Slipper (Period)

Slipper (Period)

Boot (Period)

Boot (Period)

A shoe is an item of clothing covering the human foot, to protect it or keep it warm.  The generic shoe has the upper portion end at the ankle; it may be tied or buttoned in place.  If without tie or button, it may also be termed a “slipper”, as in the canting arms (from Latin caliga, “footwear”) of di Calegari, mid-15th C. [Triv 121].

Frequently, the specific type of shoe is blazoned, e.g., the “boot”, blazoned as “botys” in the arms of Byllyngedon, c.1460 [RH], where they are drawn as long boots; the “Irish broge”, a pointed-toed shoe found in the arms of Arthure, 1632 [Guillim2 299]; or the “sandal”, open footwear held in place with straps, which as a charge appears to be unique to the Society.  All shoes have their toes to dexter by Society default; if blazoned “proper”, they are of brown leather.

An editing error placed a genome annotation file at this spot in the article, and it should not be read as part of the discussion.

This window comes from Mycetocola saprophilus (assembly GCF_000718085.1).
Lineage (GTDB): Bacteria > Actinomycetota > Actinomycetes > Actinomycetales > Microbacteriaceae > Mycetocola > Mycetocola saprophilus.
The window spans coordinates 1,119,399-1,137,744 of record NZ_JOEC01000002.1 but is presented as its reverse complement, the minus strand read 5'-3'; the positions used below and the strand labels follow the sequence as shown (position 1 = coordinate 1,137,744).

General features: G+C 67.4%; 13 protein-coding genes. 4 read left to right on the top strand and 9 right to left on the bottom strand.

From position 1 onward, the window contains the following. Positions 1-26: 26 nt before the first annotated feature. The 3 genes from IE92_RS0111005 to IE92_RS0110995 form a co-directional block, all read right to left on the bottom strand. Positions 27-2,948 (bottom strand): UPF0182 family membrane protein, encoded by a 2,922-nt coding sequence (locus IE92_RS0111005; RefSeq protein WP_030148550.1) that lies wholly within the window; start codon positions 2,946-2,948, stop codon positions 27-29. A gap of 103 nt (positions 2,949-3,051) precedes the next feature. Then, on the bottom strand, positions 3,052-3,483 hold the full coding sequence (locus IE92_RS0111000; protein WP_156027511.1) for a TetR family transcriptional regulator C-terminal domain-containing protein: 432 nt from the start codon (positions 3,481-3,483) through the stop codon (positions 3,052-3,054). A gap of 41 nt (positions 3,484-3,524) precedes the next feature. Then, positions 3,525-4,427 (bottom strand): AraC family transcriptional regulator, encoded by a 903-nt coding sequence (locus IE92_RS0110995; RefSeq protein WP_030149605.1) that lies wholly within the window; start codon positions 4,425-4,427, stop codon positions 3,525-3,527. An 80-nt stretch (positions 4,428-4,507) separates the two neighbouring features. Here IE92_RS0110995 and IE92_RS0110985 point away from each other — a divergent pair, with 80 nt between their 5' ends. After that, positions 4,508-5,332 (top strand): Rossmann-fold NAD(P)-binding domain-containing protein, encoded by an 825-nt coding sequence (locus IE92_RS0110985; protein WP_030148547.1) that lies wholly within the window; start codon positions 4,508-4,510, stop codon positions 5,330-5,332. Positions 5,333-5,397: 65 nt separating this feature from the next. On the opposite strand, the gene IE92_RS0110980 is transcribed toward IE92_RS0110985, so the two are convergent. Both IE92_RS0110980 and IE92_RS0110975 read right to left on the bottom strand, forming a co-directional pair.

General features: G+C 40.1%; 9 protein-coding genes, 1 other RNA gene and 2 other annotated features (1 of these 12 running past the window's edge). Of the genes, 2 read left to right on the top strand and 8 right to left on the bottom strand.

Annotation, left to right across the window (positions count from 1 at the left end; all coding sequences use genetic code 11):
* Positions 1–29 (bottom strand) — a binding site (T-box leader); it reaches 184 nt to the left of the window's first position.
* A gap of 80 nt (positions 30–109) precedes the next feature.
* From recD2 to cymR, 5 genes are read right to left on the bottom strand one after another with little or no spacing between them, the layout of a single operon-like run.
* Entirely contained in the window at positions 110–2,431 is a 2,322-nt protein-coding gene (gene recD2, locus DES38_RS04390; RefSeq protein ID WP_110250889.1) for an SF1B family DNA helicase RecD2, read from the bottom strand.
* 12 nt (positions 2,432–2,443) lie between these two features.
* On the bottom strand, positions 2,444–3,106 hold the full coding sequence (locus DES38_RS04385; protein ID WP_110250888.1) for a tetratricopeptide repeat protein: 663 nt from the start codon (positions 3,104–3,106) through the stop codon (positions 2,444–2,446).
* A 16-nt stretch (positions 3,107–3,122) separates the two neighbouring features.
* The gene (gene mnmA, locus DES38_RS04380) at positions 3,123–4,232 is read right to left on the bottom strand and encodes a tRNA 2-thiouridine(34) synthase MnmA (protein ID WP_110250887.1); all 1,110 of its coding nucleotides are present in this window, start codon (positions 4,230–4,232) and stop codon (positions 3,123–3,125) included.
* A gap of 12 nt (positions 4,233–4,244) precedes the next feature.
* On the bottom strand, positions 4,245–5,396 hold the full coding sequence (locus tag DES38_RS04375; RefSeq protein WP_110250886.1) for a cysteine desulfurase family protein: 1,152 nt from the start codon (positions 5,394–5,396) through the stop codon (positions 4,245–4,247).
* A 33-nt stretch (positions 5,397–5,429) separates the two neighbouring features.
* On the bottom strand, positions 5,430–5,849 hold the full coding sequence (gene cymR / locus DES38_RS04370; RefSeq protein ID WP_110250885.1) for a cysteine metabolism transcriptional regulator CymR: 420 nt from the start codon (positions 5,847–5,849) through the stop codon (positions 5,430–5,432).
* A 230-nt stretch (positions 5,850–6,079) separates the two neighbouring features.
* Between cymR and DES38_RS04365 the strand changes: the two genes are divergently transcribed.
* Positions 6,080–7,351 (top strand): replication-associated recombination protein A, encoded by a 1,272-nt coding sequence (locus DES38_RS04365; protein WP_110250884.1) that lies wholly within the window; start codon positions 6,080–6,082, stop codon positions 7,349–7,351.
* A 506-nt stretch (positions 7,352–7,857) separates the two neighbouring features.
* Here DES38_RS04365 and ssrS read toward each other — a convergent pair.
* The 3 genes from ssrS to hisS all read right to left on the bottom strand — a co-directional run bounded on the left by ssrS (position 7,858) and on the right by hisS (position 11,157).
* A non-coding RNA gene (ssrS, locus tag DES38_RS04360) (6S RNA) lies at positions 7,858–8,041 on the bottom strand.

Irish brogue (Period); sandal (Accepted)

Irish broge (Period); sandal (Accepted)

Despite Society precedent, boots in late period did have heels; and dexter and sinister boots were distinguished in period, though not in armory.  For related charges, see hose, leg, sole.

Elizabeth Ryan of Rosewood bears:  Lozengy sable and argent, a boot gules.

Alessandra Beatrice Desiderio bears:  Per bend sinister argent and azure, two slippers counterchanged.

Christian de Guerre bears:  Argent, three shoes and in chief a pearled coronet azure.

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